[Note: The above results are possible to be derived differently as follows. At the moment t = t  = 0 the LCF Σ, Σ coincide and at the moment T the observer in Σ observes the event (R, 0, 0, T )Σ which the observer in Σ observes at the time moment T  and attributes the coordinates (R  , 0, 0, T  )Σ . The boost relating Σ, Σ gives R  = β R − βuT = β(R − uT ),

  uvx T = β 1 − uvx /c2 T ]. T  = βT − β Rx u/c2 = βT − β c2

(8.1) (8.2)

Concerning the maximal height we have the event (0, H, 0, T2 )Σ which gives H = H  , that is, the maximal height is the same. Indeed

H =

v 2y

(v 2y )

=

2(a y )

β2

2

(1−uvx /c2 )2 ay 2

β 2 (1−uvx /c2 )

=

vy = H. 2a y

For the angle of firing we have R 4 cot θ = H

+ 2vx v y /a y vx = 4 = 4 cot θ , = 2 v y /2a y vy

*

hence R T R β(R − uT ) = β( − u ) =  H* H H +H   2v y /a y = β 4 cot θ − u 2 = β 4 cot θ − 4u/v y ⇒ v y /2a y    4 cot θ = 4β cot θ − u/v y . 4 cot θ  =

8 Four-Force

235 i

8.8. (a) The four-force is defined by the relation F i = dp where pi is the fourdτ momentum and τ is the proper time of P. In Σ we have  pi =

mγ (v)c mγ (v)p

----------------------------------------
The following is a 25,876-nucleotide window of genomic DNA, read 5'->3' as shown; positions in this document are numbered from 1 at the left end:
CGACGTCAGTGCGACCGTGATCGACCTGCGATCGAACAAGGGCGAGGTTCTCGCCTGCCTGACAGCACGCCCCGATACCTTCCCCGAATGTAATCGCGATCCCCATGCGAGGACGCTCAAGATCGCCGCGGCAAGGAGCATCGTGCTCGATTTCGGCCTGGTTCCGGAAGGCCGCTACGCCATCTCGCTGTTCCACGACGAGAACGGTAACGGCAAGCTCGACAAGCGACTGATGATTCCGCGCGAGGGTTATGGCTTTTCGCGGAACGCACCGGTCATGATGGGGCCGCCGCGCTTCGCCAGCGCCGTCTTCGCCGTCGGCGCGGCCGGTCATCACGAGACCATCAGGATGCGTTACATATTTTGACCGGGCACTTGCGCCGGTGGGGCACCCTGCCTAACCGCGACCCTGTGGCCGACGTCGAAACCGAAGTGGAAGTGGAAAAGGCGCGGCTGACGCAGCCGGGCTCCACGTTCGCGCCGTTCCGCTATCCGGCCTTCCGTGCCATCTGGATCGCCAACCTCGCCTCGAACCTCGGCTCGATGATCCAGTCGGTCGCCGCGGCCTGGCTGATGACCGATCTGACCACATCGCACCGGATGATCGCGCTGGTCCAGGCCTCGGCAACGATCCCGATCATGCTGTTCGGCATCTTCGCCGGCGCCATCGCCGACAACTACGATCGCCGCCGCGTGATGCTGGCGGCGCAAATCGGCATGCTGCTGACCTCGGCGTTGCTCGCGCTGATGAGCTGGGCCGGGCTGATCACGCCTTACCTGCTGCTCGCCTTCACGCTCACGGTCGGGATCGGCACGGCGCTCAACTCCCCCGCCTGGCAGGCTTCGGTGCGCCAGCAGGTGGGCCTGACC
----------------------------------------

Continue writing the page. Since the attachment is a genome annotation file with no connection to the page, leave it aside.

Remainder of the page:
Σ

⇒ Fi =

 dt dpi f · v/c = γ (v) . f dτ dt Σ

Concerning the physical significance of the zeroth component we have 1 1 dp c d E2 dE f·v= ·p= = , c mγ c dt 2E dt dt where E is the total energy of P in Σ. It follows that f · v/c measures the work done on the ReMaP by the three-force f in Σ. (b) m d(−c2 ) dV i m d(V i Vi ) Vi = = = 0. dτ 2 dτ 2 dτ    f · v /c  i  (c) Suppose that in Σ the four-force is F = γ (v ) . The boost relatf Σ ing Σ, Σ gives F i Vi = m

γ (v  )f ·v = γ (u)γ (v)(f · v − u f x ), u γ (v  ) f x = γ (u)γ (v)( f x − 2 f · v), c γ (v  ) f y = γ (u)γ (v) f y , γ (v  ) f z = γ (u)γ (v) f z . But we know from the transformation of the zeroth component of the fourvelocity that the γ -factors are transformed as follows γ (v  ) = γ (u)γ (v)(1 −

u·v ). c2

Replacing in the transformation equations, we find after a standard calculation 1 u ( f x − 2 f · v), (1 − u·v ) c c2 1 fy, f y = γ (u)(1 − u·v ) c2 1 f z = fz . γ (u)(1 − u·v ) c2 f x =

236

8 Four-Force

(d) Without restricting generality (why?) we consider that in Σ the central motion takes place in the plane y–z. Then the three-force in Σ is f = (0, f y , f z ) and vx = 0. From the transformation equations we compute the three-force in the LCF Σ (note that u · v = 0) u f · v = 0, c2 f y = f y /γ (u)= 0,

f x = −